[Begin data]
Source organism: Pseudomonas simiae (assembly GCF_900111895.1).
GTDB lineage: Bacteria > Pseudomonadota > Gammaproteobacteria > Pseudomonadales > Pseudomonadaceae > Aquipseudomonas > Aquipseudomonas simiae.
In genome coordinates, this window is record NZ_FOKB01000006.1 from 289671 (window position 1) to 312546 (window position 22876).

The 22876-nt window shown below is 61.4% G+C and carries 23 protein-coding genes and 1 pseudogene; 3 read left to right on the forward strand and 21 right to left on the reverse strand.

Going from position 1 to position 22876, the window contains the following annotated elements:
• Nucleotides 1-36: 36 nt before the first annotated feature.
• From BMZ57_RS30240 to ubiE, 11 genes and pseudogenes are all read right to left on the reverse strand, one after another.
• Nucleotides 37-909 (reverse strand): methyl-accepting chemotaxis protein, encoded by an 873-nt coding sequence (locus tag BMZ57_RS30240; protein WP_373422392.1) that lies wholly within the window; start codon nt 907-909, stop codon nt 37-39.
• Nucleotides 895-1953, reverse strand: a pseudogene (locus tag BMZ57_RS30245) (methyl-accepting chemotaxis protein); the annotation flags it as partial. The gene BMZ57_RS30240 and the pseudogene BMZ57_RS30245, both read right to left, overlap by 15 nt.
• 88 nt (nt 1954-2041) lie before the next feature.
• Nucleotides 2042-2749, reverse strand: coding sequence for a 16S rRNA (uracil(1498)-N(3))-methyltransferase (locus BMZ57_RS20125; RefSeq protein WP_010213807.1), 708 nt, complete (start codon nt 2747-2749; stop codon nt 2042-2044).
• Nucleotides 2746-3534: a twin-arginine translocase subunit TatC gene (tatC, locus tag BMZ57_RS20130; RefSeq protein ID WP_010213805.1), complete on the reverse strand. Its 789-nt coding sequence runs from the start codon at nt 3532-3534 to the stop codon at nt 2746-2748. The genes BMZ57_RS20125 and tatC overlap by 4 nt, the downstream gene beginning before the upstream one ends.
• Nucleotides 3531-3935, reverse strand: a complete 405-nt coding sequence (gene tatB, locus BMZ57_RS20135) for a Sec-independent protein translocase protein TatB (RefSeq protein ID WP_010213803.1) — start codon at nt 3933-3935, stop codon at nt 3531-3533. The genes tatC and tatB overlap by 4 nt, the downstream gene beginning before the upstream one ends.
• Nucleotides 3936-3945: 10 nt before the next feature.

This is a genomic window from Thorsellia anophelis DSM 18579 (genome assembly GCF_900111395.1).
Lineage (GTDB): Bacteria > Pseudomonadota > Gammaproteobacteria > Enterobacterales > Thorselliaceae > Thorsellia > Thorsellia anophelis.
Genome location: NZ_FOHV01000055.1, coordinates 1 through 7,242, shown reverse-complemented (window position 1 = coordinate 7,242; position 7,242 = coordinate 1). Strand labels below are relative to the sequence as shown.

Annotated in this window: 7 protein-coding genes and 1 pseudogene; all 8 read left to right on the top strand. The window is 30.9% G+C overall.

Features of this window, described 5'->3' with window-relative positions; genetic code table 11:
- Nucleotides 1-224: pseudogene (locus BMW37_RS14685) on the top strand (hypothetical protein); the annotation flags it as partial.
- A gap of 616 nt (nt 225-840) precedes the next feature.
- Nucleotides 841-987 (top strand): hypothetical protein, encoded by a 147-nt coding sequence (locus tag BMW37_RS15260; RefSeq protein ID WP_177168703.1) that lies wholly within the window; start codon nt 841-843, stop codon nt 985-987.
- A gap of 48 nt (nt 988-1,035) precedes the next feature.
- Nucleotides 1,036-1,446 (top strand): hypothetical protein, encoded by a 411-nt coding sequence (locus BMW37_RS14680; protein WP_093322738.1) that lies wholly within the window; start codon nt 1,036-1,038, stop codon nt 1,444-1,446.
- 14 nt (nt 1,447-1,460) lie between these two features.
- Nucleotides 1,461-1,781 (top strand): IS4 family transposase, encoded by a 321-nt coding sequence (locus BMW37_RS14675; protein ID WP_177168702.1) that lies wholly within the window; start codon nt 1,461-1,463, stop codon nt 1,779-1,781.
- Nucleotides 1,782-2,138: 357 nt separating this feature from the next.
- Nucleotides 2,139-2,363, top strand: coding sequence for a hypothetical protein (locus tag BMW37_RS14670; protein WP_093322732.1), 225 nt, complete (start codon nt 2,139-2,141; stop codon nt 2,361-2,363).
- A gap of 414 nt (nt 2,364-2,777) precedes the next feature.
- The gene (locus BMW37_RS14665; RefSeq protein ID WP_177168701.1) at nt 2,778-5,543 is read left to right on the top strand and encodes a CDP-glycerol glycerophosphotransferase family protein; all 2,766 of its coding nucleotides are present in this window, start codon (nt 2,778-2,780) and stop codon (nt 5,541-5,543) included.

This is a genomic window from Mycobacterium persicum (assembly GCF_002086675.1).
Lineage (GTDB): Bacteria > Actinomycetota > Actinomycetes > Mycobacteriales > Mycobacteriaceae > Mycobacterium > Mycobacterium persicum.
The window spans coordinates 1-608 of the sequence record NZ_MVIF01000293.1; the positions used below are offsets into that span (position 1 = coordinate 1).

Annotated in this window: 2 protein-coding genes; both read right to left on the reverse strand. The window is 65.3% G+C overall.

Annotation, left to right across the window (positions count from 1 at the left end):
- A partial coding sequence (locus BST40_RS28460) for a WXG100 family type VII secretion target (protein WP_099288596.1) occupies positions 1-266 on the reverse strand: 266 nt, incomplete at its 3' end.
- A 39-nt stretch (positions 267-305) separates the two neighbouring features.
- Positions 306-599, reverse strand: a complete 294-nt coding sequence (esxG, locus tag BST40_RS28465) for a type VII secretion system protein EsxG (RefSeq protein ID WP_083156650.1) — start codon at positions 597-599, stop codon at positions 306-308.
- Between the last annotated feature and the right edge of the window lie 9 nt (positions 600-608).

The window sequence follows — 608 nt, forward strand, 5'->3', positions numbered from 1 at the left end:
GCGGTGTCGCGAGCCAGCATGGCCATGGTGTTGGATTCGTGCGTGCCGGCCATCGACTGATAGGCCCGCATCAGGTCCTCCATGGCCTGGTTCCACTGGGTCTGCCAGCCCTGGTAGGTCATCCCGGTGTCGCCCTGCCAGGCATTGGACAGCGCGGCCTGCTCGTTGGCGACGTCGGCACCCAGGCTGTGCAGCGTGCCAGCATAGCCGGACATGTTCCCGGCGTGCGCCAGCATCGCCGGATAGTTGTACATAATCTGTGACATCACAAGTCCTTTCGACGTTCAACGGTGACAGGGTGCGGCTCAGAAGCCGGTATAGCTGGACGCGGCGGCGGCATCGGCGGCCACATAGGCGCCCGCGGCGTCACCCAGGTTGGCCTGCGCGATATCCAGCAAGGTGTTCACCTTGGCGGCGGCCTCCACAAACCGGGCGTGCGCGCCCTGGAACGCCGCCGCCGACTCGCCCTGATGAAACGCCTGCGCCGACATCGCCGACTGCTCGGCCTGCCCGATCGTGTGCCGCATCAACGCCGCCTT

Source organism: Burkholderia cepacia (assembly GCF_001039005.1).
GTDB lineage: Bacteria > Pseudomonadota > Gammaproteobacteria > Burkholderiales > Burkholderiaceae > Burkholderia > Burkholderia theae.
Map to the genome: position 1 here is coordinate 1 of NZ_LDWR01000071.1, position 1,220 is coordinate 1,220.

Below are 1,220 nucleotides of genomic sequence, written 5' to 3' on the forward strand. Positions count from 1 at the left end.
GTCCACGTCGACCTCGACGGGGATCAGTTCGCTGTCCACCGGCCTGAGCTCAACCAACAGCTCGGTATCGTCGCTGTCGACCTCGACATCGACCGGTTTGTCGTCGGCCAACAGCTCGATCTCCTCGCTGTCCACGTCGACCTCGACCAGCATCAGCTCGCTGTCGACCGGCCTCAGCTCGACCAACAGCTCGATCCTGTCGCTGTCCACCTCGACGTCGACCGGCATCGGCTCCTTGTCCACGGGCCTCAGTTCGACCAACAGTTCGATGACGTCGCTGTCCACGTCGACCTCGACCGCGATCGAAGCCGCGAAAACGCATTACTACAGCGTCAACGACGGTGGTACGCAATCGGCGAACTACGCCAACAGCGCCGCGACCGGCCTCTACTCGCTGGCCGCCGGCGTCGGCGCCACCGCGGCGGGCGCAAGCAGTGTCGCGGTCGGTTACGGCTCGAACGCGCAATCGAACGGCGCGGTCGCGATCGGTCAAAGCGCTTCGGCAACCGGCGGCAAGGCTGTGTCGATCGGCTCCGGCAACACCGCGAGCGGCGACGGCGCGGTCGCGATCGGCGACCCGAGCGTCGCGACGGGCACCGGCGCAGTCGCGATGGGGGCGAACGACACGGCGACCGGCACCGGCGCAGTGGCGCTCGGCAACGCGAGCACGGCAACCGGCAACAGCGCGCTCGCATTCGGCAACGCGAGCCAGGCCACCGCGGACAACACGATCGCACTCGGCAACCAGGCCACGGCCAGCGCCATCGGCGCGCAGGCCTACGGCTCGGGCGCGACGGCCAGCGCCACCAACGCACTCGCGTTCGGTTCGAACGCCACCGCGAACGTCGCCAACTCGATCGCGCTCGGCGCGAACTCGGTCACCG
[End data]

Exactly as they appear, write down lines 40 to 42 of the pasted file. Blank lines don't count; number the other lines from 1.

The window sequence follows — 608 nt, forward strand, 5'->3', positions numbered from 1 at the left end:
GCGGTGTCGCGAGCCAGCATGGCCATGGTGTTGGATTCGTGCGTGCCGGCCATCGACTGATAGGCCCGCATCAGGTCCTCCATGGCCTGGTTCCACTGGGTCTGCCAGCCCTGGTAGGTCATCCCGGTGTCGCCCTGCCAGGCATTGGACAGCGCGGCCTGCTCGTTGGCGACGTCGGCACCCAGGCTGTGCAGCGTGCCAGCATAGCCGGACATGTTCCCGGCGTGCGCCAGCATCGCCGGATAGTTGTACATAATCTGTGACATCACAAGTCCTTTCGACGTTCAACGGTGACAGGGTGCGGCTCAGAAGCCGGTATAGCTGGACGCGGCGGCGGCATCGGCGGCCACATAGGCGCCCGCGGCGTCACCCAGGTTGGCCTGCGCGATATCCAGCAAGGTGTTCACCTTGGCGGCGGCCTCCACAAACCGGGCGTGCGCGCCCTGGAACGCCGCCGCCGACTCGCCCTGATGAAACGCCTGCGCCGACATCGCCGACTGCTCGGCCTGCCCGATCGTGTGCCGCATCAACGCCGCCTT

Source organism: Burkholderia cepacia (assembly GCF_001039005.1).